I attempted to make a video of how to unload a busting swarm trap into a new colony. Unfortunately, the phone overheated and cut off midway through (before I got the second deep on). It still had enough good info to achieve the intention. This trap had combs built off the bottoms of each frame that had to be cut and rubber-banded into additional frames. Overall it yielded about 6 to 7 frames of brood and eggs. It’s a colony in a great position to build right now (during a great nectar flow here in SE Indiana). I’m happy to answer any questions I may have left anyone hanging with.
I lost one hive out of 13 over the winter. In fact, I lost it mid to late February… AFTER I put a candy board on it. This hive came out of the winter nice and strong. It was one of my larger colonies. They were bumping the lid after going through a full medium of honey. So, I added on a candy board just for some food before were out of the cold. To be clear, I’m an advocate of candy boards and will continue to use them for all their benefits. Below is a recent negative experience based on my specific application and circumstance.
I was in this colony about three times prior to the deadout. I put a little piece of pollen patty in on a previous visit (I start with a little and see if they take it) and there were a LOT of bees up in the candy board. I came back about a week later and they were all dead. They were loaded in the candy board, on each deep level and even a carpet of bees on the bottom board. It looked like they had been poisoned. Yet, the 4 other hives next to it were fine.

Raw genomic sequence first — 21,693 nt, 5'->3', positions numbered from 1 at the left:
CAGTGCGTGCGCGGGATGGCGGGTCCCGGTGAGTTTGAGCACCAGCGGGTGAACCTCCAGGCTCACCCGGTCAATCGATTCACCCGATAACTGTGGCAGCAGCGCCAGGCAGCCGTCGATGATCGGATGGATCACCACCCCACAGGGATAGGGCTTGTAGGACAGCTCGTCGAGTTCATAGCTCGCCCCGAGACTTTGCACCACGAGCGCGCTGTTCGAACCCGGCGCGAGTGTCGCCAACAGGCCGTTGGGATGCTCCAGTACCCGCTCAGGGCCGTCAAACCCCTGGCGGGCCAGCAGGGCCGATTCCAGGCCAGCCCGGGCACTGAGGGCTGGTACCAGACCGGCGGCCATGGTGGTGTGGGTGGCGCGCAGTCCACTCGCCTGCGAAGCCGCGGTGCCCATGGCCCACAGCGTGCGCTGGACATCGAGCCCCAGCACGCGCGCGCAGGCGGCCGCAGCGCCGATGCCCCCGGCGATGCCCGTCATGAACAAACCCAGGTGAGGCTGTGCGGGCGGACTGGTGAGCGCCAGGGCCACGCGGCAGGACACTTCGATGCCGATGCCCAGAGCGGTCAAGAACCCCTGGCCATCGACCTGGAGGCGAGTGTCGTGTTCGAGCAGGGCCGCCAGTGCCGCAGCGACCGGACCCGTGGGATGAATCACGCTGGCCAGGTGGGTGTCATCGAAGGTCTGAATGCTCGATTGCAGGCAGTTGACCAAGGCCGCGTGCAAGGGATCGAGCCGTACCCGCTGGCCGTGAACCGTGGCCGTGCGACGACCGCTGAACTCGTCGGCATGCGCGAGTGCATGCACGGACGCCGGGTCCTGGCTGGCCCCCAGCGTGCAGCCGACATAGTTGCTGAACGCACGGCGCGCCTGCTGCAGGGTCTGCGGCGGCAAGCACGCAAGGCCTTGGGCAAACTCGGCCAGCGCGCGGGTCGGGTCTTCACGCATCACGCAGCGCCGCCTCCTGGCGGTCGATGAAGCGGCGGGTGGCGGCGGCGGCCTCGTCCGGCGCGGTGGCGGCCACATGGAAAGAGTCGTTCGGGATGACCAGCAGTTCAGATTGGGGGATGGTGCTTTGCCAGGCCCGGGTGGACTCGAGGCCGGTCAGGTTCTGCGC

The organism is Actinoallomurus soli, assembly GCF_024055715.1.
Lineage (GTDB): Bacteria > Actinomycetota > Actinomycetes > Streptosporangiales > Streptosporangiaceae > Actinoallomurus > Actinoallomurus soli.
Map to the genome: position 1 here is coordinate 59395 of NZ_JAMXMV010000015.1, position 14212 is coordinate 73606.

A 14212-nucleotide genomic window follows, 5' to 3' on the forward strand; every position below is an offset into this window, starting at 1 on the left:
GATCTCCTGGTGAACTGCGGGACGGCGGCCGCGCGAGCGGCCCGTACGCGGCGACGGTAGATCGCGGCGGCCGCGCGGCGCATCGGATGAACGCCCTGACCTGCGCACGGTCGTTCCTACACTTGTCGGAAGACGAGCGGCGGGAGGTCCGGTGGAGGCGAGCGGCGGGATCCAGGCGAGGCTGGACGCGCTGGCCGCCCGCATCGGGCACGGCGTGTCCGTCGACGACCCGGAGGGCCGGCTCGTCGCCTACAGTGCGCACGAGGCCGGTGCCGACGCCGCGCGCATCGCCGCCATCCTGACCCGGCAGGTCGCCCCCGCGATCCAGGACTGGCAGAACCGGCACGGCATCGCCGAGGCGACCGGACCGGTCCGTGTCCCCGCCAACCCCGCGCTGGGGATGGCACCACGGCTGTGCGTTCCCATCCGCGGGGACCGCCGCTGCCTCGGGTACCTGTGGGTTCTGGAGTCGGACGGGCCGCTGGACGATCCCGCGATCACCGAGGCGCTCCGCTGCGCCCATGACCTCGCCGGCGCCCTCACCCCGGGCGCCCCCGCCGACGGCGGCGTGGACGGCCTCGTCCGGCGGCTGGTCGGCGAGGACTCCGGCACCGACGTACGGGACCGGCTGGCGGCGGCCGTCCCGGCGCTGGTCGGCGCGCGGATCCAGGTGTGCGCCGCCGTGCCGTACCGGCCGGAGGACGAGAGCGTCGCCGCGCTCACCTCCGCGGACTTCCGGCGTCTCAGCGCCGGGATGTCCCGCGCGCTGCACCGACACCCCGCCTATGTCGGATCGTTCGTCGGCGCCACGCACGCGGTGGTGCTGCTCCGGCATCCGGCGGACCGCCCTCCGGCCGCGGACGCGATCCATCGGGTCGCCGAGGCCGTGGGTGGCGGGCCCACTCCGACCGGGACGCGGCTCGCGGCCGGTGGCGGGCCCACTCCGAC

I did my mite wash and it was fine. No mites in the wash! There was plenty to eat in the candy board. So, I sent off a bee sample to the Beltsville lab for good measure. See the report below. It’s exactly what I expected. Very low mites and no nosema. So yeah, a nice clean hive otherwise!
This is the one and only candy board that I used 1/4″ hardware cloth on. I have used this same board for 3 past winters with no issue. However, this particular colony was very strong. It had a ton of bees that ate a softball sized hole up through the center of the candy. The bees flowed up and over the top of the rest of the candy totally covering the sugar. It appeared to be a carpet of dead bees when I pulled off the lid. I couldn’t see any sugar… just a tray of dead bees.